Aren’t we awesome? We were hiding under the ski lift because it was still raining – and we hadn’t even started the trek down. It was full of wet leaves on the slopes, even heavier rain and even muddier slopes! Yet what was that we could see at the bottom of the slope, nestled in the corner of the car park? A foot onsen, yes you read right, a foot onsen.
It was heaven on tired feet!
After this it was just the 30min wait for the bus to take us back to Yuzawa city – we were cold, soggy and tired, but were dancing and cheering when those bus headlights came around the corner! We were also dancing just a little when we found out the return train had heating vents under the seats 😀 😀 😀
Now, I promise to update later this week but until then: またね！
So this is going to be a little round up of my first week in Japan and I have one word for it – hectic! Basically it was Orientation Week which means we had countless lectures on student life, courses, sex ed (yeah, we got a lecture on that one – by a 60 year old male gynaecologist), harassment prevention, cell phones…oh and a Proficiency Test! Yeah….that one was nasty – the questions were supposed to get progressively harder, but they just jumped from easy (Q1,2,3) to stupid (Q4 onwards) in a matter of seconds….not nice! My score worked out alright, though! I got into a class higher than what I was aiming for, so I’m going to have to do a bit of self-study to catch up, but you know what? I’m just happy that I don’t have to repeat 2nd year….
I’m sharing with a Japanese roommate, called Chino (she’s a little reserved – like me on a normal day). The layout is a little weird – there are two cabin beds (with desk/shelves and hanging rail underneath), a small kitchen (with hotplate, sink and tiny fridge), a toilet and a bathroom (shower/bath). It’s definitely bigger than my room back at University….
Some of my ‘up there’ moments from this week:
– A rather poignant speech by one of the lecturers (Darren Ashmore – a brit and not-so-closet Otaku) about how he got into Japanese. His uncle was a PoW in the war and lost a lot (including a leg and an eye) under torture; his mother never forgave the Japanese for what they did to her brother. However, the uncle could see past the propaganda and to the boys guarding him, who were of a similar age to him and seemed to have no idea what they were supposed to be doing, or why. He went back to Japan after the war and got to know the real Japan, not the one from the posters. It was very touching.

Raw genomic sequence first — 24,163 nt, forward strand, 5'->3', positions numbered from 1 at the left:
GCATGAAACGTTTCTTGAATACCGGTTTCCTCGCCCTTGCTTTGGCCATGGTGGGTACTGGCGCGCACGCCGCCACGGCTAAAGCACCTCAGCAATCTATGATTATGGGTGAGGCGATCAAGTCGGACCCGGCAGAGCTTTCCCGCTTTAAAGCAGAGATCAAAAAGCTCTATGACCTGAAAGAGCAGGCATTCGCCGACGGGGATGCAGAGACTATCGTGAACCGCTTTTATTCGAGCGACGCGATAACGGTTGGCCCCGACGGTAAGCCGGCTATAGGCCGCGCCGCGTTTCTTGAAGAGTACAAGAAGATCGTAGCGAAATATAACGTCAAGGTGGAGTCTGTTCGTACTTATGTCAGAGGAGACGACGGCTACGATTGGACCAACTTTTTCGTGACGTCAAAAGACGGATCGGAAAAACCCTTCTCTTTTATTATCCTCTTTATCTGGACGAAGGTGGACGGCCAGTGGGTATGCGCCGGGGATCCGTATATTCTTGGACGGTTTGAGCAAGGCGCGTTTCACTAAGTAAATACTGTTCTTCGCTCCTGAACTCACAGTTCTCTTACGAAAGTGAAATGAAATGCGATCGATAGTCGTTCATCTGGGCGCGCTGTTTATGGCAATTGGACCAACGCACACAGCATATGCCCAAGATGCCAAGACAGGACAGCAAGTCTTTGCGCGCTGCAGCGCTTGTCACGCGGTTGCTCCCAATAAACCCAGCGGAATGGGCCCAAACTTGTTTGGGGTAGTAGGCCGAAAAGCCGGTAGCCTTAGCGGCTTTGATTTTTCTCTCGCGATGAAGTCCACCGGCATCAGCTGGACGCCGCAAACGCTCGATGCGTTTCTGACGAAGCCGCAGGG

– My favourite meal so far at AIU – curry rice (カレーライス). I have to say, after a day of lectures and little sleep, eating a bowl of curry rice really hit the spot. Nothing better (although I may stand corrected as this adventure carries on).
– There is an advantage to your body deciding to wake up at 5am every morning – I go for a morning bug hunt. So far I have been chasing the Cicadas who disguise themselves into the tree bark. Also managed to surprise a janitor this morning when he found me lying in the middle of the path, trying to photograph a caterpillar….The bugs here are pretty cool – I also managed to get some photographs of a huge green cricket just chillin’ in the middle of the road!
– The library. What can I say? It’s got a huge selection of English language research books and fiction books (I’m already on my second Stephen King in 3 days), Japanese DVDs (including Disney ones – so I can go on a Disney Binge). It’s a beautiful woodwork decorated library in a semi-circle shape, so you get a beautiful panoramic view of all the books. Plus – it’s SILENT (or at least until they let all the international students loose on it…) which is a plus, because the UCLan Library is….ridiculously loud. It’s not for studying so much as socialising!
– Callum’s hilarious fail at reading Kanji (sorry, Callum, this had to go on here!). The words “what’s はん まえ ちゅう (han mae chuu)” were uttered while staring bewildered at a text containing the kanji: 午前中（ごぜんちゅう – to be read gozenchuu)….Oh, Callum….well it certainly gave us reason to have a proper laugh this morning!
Some icky moments:
– For some reason, my body has decided to wake me up at 5am EVERY MORNING! Breakfast isn’t open at the canteen until 7am, so I have to amuse myself with bug hunts and morning exercises until then 😦
– As much as I love thunder storms, having them wake me up at 4am twice in one week wasn’t exactly not I wanted…there was some fantastic rain, though – it was so loud!
After the Matriculation Ceremony today (in which we had lots of speeches and a beautiful performance of Saint-Saens by Keiko Watanabe – the violin teacher), I can now officially call myself a student of Akita International University. I hope that it will lay the path for a series of adventures and a genuinely wonderful experience here in Japan. Until then – またね！
(This is our ‘how white do we feel?’ photo with “Wan-chan the University Mascot)